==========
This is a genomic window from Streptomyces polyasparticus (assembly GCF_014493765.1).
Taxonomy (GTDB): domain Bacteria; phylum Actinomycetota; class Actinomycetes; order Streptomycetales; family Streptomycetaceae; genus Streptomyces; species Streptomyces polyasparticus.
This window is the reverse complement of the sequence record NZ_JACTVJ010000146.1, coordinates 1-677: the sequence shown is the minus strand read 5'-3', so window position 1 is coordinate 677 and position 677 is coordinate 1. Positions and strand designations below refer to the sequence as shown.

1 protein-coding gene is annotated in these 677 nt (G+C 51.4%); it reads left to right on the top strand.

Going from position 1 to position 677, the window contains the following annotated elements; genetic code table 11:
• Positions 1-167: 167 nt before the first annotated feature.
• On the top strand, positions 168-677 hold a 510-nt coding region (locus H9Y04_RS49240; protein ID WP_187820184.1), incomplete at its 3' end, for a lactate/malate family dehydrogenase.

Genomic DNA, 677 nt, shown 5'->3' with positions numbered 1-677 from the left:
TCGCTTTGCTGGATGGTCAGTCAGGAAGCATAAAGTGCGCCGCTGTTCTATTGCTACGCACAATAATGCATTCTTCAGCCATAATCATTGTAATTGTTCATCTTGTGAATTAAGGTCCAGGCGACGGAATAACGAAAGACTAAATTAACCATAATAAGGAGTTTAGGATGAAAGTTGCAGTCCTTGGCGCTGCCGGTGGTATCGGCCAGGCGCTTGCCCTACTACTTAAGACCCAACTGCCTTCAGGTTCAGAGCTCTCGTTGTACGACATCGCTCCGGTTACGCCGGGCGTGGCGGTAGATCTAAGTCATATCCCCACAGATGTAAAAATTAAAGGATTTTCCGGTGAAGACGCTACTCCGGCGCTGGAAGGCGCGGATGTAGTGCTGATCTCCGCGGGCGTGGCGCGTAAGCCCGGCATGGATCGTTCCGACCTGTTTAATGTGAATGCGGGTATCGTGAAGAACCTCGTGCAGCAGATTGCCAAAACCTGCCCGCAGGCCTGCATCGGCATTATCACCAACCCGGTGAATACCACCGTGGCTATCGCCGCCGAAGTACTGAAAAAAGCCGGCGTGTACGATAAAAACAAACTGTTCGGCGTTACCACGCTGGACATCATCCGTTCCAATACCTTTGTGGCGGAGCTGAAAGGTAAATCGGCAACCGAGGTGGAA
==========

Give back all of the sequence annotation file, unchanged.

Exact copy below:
This is a genomic window from Streptomyces polyasparticus (assembly GCF_014493765.1).
Taxonomy (GTDB): domain Bacteria; phylum Actinomycetota; class Actinomycetes; order Streptomycetales; family Streptomycetaceae; genus Streptomyces; species Streptomyces polyasparticus.
This window is the reverse complement of the sequence record NZ_JACTVJ010000146.1, coordinates 1-677: the sequence shown is the minus strand read 5'-3', so window position 1 is coordinate 677 and position 677 is coordinate 1. Positions and strand designations below refer to the sequence as shown.

1 protein-coding gene is annotated in these 677 nt (G+C 51.4%); it reads left to right on the top strand.

Going from position 1 to position 677, the window contains the following annotated elements; genetic code table 11:
• Positions 1-167: 167 nt before the first annotated feature.
• On the top strand, positions 168-677 hold a 510-nt coding region (locus H9Y04_RS49240; protein ID WP_187820184.1), incomplete at its 3' end, for a lactate/malate family dehydrogenase.

Genomic DNA, 677 nt, shown 5'->3' with positions numbered 1-677 from the left:
TCGCTTTGCTGGATGGTCAGTCAGGAAGCATAAAGTGCGCCGCTGTTCTATTGCTACGCACAATAATGCATTCTTCAGCCATAATCATTGTAATTGTTCATCTTGTGAATTAAGGTCCAGGCGACGGAATAACGAAAGACTAAATTAACCATAATAAGGAGTTTAGGATGAAAGTTGCAGTCCTTGGCGCTGCCGGTGGTATCGGCCAGGCGCTTGCCCTACTACTTAAGACCCAACTGCCTTCAGGTTCAGAGCTCTCGTTGTACGACATCGCTCCGGTTACGCCGGGCGTGGCGGTAGATCTAAGTCATATCCCCACAGATGTAAAAATTAAAGGATTTTCCGGTGAAGACGCTACTCCGGCGCTGGAAGGCGCGGATGTAGTGCTGATCTCCGCGGGCGTGGCGCGTAAGCCCGGCATGGATCGTTCCGACCTGTTTAATGTGAATGCGGGTATCGTGAAGAACCTCGTGCAGCAGATTGCCAAAACCTGCCCGCAGGCCTGCATCGGCATTATCACCAACCCGGTGAATACCACCGTGGCTATCGCCGCCGAAGTACTGAAAAAAGCCGGCGTGTACGATAAAAACAAACTGTTCGGCGTTACCACGCTGGACATCATCCGTTCCAATACCTTTGTGGCGGAGCTGAAAGGTAAATCGGCAACCGAGGTGGAA